Amy Reichert declares candidacy for SD County Supervisor seat
Amy Reichert, who challenged embattled San Diego County Supervisor Nathan Fletcher last year in the District 4 race, will run for the seat again if a special election is held later this year as expected, she announced Wednesday.
"I am committed to rebuilding the trust in our elected officials and strengthening our communities," Reichert said in a news release. "It is time to give them the leadership they deserve."
Reichert said that as a longtime community resident who belongs to multiple organizations, she has "observed the breakdown of trust in political leaders, community ties and declining conditions, including rising crime, higher taxes, inflation, homelessness and infrastructure deterioration."
Reichert, who grew up in San Diego, is a state-licensed investigator. She has a degree in political science from San Diego State University.
She is a co-founder of ReOpen San Diego and was a vocal critic of some COVID-19 county mandates. She ran against Fletcher in the November election which Fletcher won, 64% to 35%.
Fletcher, who is in an out-of-state treatment facility, is planning to officially step down from his seat on May 15. He announced his resignation March 29 after admitting to an affair with a Metropolitan Transit System employee who is suing him for alleged sexual assault and harassment.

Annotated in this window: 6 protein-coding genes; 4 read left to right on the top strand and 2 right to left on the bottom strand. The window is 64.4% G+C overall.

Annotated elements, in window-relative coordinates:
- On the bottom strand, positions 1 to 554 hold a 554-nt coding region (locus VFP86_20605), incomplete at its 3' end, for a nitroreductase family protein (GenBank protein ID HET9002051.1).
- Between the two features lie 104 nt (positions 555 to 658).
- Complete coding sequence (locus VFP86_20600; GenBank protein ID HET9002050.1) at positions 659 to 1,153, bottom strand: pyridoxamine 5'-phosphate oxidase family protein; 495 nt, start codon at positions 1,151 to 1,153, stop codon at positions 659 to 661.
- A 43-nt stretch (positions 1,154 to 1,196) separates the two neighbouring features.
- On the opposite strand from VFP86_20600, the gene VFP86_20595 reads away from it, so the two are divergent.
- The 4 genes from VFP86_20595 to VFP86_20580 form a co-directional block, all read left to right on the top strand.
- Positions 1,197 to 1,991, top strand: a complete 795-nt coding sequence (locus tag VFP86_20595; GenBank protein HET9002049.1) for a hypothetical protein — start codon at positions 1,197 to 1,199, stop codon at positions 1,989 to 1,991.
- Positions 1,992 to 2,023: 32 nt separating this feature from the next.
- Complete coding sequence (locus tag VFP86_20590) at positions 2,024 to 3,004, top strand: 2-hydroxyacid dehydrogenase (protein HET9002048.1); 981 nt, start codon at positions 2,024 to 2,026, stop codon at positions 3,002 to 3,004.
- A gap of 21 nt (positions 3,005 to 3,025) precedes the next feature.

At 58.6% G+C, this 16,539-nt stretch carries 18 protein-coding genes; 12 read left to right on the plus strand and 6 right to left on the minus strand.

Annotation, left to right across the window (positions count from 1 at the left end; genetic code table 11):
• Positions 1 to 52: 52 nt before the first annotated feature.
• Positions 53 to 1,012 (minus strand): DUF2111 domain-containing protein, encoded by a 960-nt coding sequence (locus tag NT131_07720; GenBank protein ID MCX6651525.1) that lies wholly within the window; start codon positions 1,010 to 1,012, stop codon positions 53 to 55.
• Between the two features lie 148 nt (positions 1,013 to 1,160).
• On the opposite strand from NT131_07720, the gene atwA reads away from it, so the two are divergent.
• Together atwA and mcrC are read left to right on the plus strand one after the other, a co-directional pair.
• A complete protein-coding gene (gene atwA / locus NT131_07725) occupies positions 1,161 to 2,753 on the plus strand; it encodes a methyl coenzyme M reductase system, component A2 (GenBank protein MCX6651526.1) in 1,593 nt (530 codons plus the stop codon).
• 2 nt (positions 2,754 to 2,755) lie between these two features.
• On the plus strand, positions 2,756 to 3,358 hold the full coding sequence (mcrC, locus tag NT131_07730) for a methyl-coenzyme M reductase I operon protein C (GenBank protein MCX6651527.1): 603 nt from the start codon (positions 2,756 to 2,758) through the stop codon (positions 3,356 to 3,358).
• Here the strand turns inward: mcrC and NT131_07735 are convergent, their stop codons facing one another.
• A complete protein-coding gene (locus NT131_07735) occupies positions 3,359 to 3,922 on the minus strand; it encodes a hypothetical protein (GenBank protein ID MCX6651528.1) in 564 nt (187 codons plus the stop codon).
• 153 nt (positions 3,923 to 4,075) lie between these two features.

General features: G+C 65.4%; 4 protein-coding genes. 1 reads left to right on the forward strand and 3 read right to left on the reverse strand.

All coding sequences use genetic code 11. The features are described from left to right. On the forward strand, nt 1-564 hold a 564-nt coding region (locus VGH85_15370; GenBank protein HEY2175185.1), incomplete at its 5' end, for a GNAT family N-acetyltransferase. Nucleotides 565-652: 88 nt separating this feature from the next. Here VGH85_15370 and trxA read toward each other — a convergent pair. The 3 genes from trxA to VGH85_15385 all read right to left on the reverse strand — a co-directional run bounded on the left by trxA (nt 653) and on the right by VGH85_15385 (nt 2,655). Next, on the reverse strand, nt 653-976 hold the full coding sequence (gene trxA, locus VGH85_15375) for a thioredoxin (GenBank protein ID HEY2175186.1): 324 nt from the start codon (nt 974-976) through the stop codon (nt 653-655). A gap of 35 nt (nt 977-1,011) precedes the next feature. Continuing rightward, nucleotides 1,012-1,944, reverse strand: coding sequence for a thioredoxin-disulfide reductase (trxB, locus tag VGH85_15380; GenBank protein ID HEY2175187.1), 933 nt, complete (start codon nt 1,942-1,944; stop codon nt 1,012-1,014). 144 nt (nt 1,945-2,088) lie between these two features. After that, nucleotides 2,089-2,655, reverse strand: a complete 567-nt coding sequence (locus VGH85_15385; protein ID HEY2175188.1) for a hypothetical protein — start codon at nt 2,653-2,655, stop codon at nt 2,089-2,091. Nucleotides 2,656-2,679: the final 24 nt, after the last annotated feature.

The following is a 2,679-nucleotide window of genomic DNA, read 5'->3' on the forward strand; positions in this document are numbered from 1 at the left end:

He has denied the allegations.
On March 26, Fletcher announced that he would seek help for alcohol abuse and trauma.
The Board of Supervisors voted 4-0 on Tuesday to advance a resolution calling a special election to fill the seat after Fletcher resigns. Supervisors will formally consider the resolution at their May 23 meeting.
So far, Reichert, Janessa Goldbeck and Monica Montgomery Steppe have formally declared their candidacy for the District 4 seat.
Goldbeck is the nonprofit CEO of Vet Voice Foundation, and previously served as a combat engineer officer in the U.S. Marine Corps and as a uniformed victim advocate.
Montgomery Steppe is a San Diego city councilwoman representing District 4 who was first elected in 2018. Both Goldbeck and Montgomery Steppe are San Diego natives.
If no candidate receives a majority in the Aug. 15 primary election, a special general election would be held Nov. 7, according to county officials. Costs for the election could range from $3 million to $5.2 million.
Many parents, school leaders and legislators are pointing to social media use by children as contributing to rising mental health challenges for young people.
A former San Diego congressman's involvement in a deadly friendly fire incident and its apparent cover-up are the focus of a new NPR investigative podcast.